CAIRO: Just weeks ago, Egypt’s growth rate for the current fiscal year was expected to clock in at 5.6 percent, but due to recent events, that number has dropped, with some forecasts putting it as low as 2 percent.
CI Capital revised their original GDP growth estimate down to only 4 percent, which is not as dramatic as some previously thought.
Recent protests that unseated Hosni Mubarak from almost 30 years in power have essentially brought the economy to a standstill with continued sector strikes and emergency curfew as well as the closures of banks and the Egyptian Stock Exchange (EGX).
The Egyptian Exchange, which has been closed for the past three weeks, will remain closed until 48 hours after banks are re-opened in hopes that stability will return to the economy and financial sector. Banks closed after strikes broke out among public sector employees demanding better wages, and the Central Bank of Egypt has promised to meet with representative committees.
“The stock market witnessed a dramatic sell-off by foreign investors since the turmoil began, with the EGX 30 falling almost 17 percent in just two trading sessions, to leave it down 21 percent year to date,” stated the report.
According to Ayman Amer, associate director at CI Capital Research, there was approximately LE 346 million in sell-off from foreign investors versus the overwhelming LE 459 million from Arabs.
However, institutions were net buyers with LE 574 million.
The Egyptian Financial Services Authority has implemented new regulations for trading on the EGX, including reducing trading hours to three instead of four and suspending pre-open trading sessions as well as suspending same day trading.
“Realistically speaking, foreigners are going to wait and see what happens before investing in the EGX in the near future because of the uncertainty,” said Amer when asked about investors coming back to the market.
He went on to explain that there are currently roughly 150,000 active clients, whereas a few years ago, there was an estimated two million active clients.
“The market can’t afford to slide down even more, but it won’t continue to lose for long,” said Amer, adding that while it’s hard to predict and is being watched very closely, it could be a few months at least before gains are made.
He also added that the performance of Global Depository Receipts (GDR) is being watched closely as they continue trading uninterrupted (in London).
“The GDRs of CIB, EFG-Hermes, OCI, OT and TE have all been subject to significant downward pressure of the last month, reflecting investor unease with the region,” stated the report.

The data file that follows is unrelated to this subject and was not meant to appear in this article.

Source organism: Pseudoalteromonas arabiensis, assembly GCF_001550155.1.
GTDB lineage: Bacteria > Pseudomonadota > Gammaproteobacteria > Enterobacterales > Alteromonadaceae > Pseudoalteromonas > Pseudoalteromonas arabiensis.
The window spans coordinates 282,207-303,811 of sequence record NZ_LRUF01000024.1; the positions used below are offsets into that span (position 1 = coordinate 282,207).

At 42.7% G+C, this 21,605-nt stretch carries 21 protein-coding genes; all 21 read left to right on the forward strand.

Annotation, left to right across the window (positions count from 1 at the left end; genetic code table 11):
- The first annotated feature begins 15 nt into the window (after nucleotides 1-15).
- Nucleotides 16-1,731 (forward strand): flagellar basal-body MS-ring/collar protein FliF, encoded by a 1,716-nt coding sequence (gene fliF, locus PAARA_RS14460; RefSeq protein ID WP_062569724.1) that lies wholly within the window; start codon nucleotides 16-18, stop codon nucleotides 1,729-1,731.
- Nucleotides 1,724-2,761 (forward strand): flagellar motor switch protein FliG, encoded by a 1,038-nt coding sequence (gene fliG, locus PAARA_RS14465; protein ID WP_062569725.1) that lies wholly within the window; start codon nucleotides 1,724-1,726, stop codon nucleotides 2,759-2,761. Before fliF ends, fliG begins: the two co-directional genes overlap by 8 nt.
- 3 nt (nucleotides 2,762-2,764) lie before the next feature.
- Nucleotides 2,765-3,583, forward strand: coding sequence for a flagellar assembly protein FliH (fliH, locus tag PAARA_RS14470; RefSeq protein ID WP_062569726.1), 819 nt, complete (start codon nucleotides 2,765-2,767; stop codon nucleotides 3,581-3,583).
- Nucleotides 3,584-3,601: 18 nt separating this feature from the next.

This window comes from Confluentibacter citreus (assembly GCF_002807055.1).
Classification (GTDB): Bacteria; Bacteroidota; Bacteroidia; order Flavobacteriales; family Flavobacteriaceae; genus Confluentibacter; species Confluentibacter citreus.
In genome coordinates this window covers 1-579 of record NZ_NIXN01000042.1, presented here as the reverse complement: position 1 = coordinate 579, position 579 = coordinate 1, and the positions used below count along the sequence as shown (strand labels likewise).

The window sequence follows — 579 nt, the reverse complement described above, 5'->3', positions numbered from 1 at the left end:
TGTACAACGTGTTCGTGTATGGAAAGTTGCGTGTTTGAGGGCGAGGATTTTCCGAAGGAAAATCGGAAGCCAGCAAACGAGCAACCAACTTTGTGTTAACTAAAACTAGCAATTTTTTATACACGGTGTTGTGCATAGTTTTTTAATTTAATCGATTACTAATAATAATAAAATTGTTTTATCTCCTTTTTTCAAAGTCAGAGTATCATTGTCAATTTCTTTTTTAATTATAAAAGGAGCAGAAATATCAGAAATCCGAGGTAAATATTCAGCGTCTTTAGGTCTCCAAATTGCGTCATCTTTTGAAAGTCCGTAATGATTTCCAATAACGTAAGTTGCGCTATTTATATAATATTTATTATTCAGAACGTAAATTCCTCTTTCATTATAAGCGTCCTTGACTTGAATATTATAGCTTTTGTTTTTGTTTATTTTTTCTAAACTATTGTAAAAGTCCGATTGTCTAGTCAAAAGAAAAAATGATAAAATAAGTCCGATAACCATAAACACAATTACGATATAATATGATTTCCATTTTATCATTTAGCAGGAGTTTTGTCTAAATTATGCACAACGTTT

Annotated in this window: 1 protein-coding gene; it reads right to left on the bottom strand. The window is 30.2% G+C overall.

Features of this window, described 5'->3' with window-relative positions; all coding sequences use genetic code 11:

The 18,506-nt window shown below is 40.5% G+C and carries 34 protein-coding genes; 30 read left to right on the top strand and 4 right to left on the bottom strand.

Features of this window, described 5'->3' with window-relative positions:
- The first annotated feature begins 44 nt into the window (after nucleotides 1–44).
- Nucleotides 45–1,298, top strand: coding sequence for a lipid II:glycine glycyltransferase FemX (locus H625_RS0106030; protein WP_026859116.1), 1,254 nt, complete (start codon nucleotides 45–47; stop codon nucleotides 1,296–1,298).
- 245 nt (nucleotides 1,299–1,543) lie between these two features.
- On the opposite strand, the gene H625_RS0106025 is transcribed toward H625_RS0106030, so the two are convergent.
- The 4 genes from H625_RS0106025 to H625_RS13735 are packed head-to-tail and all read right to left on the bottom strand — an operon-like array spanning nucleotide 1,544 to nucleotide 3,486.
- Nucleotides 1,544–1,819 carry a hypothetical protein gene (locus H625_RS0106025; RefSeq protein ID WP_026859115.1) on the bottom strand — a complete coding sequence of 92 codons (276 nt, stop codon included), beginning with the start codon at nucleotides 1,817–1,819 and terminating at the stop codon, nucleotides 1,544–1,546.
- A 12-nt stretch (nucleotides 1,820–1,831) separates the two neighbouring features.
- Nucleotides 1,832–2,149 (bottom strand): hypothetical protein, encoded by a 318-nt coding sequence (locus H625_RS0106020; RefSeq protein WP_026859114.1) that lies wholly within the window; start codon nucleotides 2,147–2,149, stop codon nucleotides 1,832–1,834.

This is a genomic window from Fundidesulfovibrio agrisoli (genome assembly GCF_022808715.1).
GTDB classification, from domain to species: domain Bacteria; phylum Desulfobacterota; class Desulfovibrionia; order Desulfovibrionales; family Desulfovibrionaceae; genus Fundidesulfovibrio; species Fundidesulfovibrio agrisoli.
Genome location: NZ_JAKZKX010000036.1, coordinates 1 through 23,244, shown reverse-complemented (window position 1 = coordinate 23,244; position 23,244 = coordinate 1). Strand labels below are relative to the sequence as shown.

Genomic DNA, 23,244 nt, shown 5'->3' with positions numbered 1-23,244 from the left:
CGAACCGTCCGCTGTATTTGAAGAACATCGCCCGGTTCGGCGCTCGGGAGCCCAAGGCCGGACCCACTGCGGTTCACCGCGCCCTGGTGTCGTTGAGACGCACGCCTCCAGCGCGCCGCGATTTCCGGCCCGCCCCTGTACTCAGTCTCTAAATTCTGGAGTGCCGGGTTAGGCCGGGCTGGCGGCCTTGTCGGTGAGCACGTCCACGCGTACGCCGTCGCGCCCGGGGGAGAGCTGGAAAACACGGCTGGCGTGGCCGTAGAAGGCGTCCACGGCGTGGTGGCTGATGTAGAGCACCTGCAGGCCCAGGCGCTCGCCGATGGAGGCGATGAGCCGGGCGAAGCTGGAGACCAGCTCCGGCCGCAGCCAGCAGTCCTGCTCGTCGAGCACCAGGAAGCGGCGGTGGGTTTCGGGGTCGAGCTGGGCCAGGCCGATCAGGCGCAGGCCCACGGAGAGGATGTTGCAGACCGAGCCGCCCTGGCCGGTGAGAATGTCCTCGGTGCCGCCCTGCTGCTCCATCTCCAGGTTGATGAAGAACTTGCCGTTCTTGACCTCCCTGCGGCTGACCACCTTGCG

Hinting towards a tentative re-entry has occurred in recent sessions in London, which has also seen the premium that London-based GDRs trade to local peers rise in recent sessions.
A recovery in the local market, suggested by the GDR, is a possibility once re-opened.
While there is a short-term panic occurring, a buying opportunity is being created by current prices and will be validated once there are any signs of stability on the political and economic side.
The report suggests investing in more resilient stocks, such as certain USD-denominated stocks, companies with international presence, export-focused companies, defensive stocks and companies with high dividend yields.
It also suggests avoiding the less resilient stocks such as banks, real estate, touristic real estate, consumer goods and transport and logistics.
Egypt has also been downgraded by three international credit rating agencies — Fitch, Moody’s and Standards & Poor’s — which causes higher yields and consequently higher borrowing costs for the government in capital market thus weighing on the fiscal deficit.
This also is of concern due to over a million tourists leaving the country and affecting the tourism sector, with losses estimated upwards of about LE 3 billion.
“We originally estimated the tourism sector to generate about $12.8 billion, but have revised that to about $9.8 billion due to the current situation,” said Mona Mansour, CI Captial’s director of research.
Mansour added that she believes the tourism sector will bounce back within the next year once the country stabilizes.
The report also describes the drop in investments affecting imports, exports, Suez Canal revenues, inflation, increased fiscal deficit and weakening currency, among other affects.
“The Central Bank of Egypt intervened when the pound depreciated to about LE 5.9 in an effort to support it from falling further,” said Mansour.
She explained that the pound is expected to depreciate further, possibly weakening to more than LE 6.1, and the CBE could possibly intervene once again.
According to Reuters, EFG-Hermes, a leading investment bank in the Middle East, has reported adjusting Egypt from “overweight” to “neutral” following the unrest that has occurred in the past few weeks in the country.
The company believes that while latest events will have a strong impact on the economy in 2011, a more open political system will prove beneficial in the long term.
“The recent events will deteriorate both domestic and external outlooks, resulting in contraction in private consumption spending, investment levels, and lower tourism volumes and earnings,” the company stated.
EFG also predicted a reduction in the real GDP of about 2-3 percent in 2011 and estimated tourism to recover in as soon as six months while forecasting spending to take longer to recover.
“We believe that downward pressures can be managed given Egypt’s ample foreign reserve position and a strengthened banking sector,” EFG said.